And then there’s shame and isolation. Dr. Myer believes that addiction is a disease driven by shame. “I find that healthcare professionals are riddled with shame at a much greater degree even than the general population because,” he says. “Due to their substance use, they oftentimes violate their own ethical and moral standards. And then they end up becoming isolated because of fear of retribution or loss of licensure, loss of income, loss of career. So it puts them in a very difficult position to reach out and seek help.”

Stressful work environments, burnout, access, intellectualization, and isolation may create a unique set of risks for health professionals, but the results of opioid use disorder (OUD) are every bit as deadly.

“The scary thing for me,” says Dr. Myer, “is that those folks out there who are deep in the throes of addiction feel alone, like they can’t reach out. And many will die of their addiction before they get to treatment. So I hope that as a society we focus our approach more on a therapeutic intervention to a chronic disease rather than a punitive one. That doesn’t mean that physicians and other healthcare professionals shouldn’t take responsibility for their actions, but it should be considered within the context of their state of mind while addicted.”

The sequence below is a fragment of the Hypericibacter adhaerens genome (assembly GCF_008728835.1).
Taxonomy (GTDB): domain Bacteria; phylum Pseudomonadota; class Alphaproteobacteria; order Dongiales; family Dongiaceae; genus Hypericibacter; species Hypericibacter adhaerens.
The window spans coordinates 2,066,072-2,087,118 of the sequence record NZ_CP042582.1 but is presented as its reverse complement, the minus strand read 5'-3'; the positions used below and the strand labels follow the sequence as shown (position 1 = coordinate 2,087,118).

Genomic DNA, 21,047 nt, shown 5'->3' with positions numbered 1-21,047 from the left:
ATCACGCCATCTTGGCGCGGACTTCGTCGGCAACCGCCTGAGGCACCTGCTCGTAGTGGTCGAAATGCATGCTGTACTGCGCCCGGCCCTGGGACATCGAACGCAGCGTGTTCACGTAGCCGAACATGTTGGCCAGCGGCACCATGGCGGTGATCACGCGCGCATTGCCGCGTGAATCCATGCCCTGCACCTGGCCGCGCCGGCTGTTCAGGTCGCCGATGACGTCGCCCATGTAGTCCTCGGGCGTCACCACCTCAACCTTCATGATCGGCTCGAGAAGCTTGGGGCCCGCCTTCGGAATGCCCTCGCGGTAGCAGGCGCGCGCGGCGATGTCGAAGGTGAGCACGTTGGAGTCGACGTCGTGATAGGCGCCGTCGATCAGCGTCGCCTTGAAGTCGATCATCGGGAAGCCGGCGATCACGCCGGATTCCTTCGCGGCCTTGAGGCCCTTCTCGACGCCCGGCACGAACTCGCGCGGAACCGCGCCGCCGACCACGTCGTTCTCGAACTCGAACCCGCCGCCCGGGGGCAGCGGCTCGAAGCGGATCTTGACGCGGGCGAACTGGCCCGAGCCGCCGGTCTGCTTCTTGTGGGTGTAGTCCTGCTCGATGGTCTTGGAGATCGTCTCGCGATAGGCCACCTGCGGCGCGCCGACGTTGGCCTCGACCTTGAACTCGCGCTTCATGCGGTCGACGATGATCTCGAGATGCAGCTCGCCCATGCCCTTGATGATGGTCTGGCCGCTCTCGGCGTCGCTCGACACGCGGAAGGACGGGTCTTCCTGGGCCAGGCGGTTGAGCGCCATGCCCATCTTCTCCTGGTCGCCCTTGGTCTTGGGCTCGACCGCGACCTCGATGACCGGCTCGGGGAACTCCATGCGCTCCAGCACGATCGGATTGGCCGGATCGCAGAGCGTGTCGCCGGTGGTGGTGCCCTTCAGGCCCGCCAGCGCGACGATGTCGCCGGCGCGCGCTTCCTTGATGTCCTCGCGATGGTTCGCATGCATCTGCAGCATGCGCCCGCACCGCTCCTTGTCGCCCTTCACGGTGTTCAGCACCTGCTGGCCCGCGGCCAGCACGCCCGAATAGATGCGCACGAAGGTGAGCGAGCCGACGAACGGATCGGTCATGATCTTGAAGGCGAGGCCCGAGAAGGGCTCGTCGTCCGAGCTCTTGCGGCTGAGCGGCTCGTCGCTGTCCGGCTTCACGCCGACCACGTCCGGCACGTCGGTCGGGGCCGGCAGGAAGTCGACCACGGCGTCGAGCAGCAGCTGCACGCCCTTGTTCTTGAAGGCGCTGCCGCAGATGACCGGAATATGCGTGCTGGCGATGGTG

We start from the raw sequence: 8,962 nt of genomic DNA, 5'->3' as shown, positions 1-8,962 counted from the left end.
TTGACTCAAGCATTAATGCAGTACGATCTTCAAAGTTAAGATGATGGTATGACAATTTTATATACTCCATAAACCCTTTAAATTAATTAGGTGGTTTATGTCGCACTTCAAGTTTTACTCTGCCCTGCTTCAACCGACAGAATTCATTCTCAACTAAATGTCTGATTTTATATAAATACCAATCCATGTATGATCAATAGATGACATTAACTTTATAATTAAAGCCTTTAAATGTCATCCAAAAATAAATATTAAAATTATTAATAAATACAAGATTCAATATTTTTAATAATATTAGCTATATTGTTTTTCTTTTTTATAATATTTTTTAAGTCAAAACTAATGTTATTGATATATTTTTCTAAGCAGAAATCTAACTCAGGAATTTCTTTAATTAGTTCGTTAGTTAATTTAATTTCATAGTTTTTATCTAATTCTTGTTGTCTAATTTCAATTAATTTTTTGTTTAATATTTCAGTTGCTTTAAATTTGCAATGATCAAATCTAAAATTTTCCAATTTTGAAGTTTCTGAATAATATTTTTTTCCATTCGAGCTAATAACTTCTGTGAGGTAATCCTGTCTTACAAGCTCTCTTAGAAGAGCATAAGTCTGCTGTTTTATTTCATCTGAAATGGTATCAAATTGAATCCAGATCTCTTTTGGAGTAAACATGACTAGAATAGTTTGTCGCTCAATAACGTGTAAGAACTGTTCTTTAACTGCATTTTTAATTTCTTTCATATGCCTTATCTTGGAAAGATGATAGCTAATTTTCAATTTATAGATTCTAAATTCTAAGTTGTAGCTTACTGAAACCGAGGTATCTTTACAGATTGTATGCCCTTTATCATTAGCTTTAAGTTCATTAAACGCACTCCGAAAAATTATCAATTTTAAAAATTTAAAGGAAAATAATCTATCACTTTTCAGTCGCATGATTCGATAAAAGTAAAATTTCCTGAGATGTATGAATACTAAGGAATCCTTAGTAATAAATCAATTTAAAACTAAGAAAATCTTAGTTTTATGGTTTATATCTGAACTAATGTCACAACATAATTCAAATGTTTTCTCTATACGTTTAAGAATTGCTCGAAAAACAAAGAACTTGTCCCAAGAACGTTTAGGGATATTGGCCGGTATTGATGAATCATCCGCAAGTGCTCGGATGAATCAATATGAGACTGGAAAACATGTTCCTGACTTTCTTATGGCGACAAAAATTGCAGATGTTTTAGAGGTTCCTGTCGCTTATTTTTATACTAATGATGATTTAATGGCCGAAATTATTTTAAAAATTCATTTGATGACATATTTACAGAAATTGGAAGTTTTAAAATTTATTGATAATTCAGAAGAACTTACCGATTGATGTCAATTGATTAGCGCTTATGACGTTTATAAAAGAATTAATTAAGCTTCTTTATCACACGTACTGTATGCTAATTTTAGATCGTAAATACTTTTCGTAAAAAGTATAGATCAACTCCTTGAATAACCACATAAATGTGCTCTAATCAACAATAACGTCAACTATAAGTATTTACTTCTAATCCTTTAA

Compassion, not punishment

 Employers of health care professionals know they have a responsibility to the public. How much do they also have a stake in the success, well-being and careers of their employees? Laurie Drill-Mellum, MD, chief medical officer of Constellation, says, “We have to make sure that people are treated fairly, with dignity and respect. We see the effects of addiction and how it can land on patient care and safety, which we all care about—including the people who struggle with this issue.”

A compassionate, not punitive, model of chemical dependency treatment is known to be most effective. To that end, most states have a confidential program for medical professionals that operates outside of the state licensing board. Participants can seek help without risk of losing their license if they follow the program. Once enrolled, their adherence is monitored. If they’re noncompliant, they could lose their license.